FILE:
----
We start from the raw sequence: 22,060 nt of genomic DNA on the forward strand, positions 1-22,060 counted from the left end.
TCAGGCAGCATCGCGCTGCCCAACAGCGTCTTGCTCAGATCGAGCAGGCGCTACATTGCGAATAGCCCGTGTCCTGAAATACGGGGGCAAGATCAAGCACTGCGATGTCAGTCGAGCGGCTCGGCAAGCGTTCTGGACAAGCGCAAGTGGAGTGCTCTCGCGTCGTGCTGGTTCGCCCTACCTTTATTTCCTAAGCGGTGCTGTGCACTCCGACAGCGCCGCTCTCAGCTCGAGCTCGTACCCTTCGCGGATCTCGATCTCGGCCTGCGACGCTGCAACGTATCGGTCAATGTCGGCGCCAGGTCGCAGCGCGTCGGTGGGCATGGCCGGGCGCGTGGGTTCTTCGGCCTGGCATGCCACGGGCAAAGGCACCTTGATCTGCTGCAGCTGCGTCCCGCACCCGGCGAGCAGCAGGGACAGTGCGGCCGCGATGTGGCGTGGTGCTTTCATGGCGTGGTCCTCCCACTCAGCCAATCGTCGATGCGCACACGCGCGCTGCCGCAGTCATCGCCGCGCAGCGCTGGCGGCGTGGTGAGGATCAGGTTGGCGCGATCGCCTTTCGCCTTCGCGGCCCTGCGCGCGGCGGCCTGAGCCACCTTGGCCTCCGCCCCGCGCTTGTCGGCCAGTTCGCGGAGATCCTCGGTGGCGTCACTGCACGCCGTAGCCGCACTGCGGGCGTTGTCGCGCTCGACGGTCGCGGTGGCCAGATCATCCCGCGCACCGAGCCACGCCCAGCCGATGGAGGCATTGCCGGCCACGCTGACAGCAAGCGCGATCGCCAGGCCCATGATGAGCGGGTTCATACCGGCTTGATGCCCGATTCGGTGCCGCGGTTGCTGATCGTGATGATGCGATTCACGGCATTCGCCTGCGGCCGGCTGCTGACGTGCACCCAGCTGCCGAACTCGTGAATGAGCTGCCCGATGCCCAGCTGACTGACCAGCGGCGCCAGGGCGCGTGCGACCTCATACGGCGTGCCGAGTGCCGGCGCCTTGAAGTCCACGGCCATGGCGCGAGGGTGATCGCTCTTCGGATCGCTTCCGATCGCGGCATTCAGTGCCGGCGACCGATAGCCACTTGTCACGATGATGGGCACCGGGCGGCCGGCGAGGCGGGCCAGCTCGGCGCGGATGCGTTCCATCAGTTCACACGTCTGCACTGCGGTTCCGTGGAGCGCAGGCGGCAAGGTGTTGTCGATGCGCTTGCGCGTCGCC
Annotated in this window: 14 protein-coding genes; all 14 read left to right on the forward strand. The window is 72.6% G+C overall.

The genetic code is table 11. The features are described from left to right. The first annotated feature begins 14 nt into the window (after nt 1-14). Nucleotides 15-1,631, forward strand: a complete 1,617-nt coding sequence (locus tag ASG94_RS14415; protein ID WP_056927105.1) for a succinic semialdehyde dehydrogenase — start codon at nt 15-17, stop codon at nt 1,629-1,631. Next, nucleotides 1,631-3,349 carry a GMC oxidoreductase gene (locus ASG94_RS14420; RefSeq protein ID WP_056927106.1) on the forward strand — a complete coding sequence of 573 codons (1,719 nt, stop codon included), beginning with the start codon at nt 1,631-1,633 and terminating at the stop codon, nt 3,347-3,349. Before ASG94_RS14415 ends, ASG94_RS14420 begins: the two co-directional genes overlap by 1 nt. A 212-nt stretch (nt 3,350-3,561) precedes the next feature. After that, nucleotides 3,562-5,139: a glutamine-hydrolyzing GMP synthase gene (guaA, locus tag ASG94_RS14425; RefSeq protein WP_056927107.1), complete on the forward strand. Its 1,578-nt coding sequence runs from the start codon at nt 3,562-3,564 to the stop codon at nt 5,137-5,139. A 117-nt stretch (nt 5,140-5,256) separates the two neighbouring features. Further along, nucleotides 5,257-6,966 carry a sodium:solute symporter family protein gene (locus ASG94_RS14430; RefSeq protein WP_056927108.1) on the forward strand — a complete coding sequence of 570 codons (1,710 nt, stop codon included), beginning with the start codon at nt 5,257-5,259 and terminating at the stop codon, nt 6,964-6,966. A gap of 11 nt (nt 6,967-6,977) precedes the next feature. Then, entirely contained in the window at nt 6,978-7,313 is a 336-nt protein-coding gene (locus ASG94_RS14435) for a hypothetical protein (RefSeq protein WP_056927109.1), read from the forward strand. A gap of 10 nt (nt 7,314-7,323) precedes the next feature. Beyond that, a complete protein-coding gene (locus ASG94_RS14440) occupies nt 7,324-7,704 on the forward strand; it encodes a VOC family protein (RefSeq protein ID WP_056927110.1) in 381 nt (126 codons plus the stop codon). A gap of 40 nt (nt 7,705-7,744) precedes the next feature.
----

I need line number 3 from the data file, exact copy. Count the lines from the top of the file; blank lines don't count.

Annotated in this window: 14 protein-coding genes; all 14 read left to right on the forward strand. The window is 72.6% G+C overall.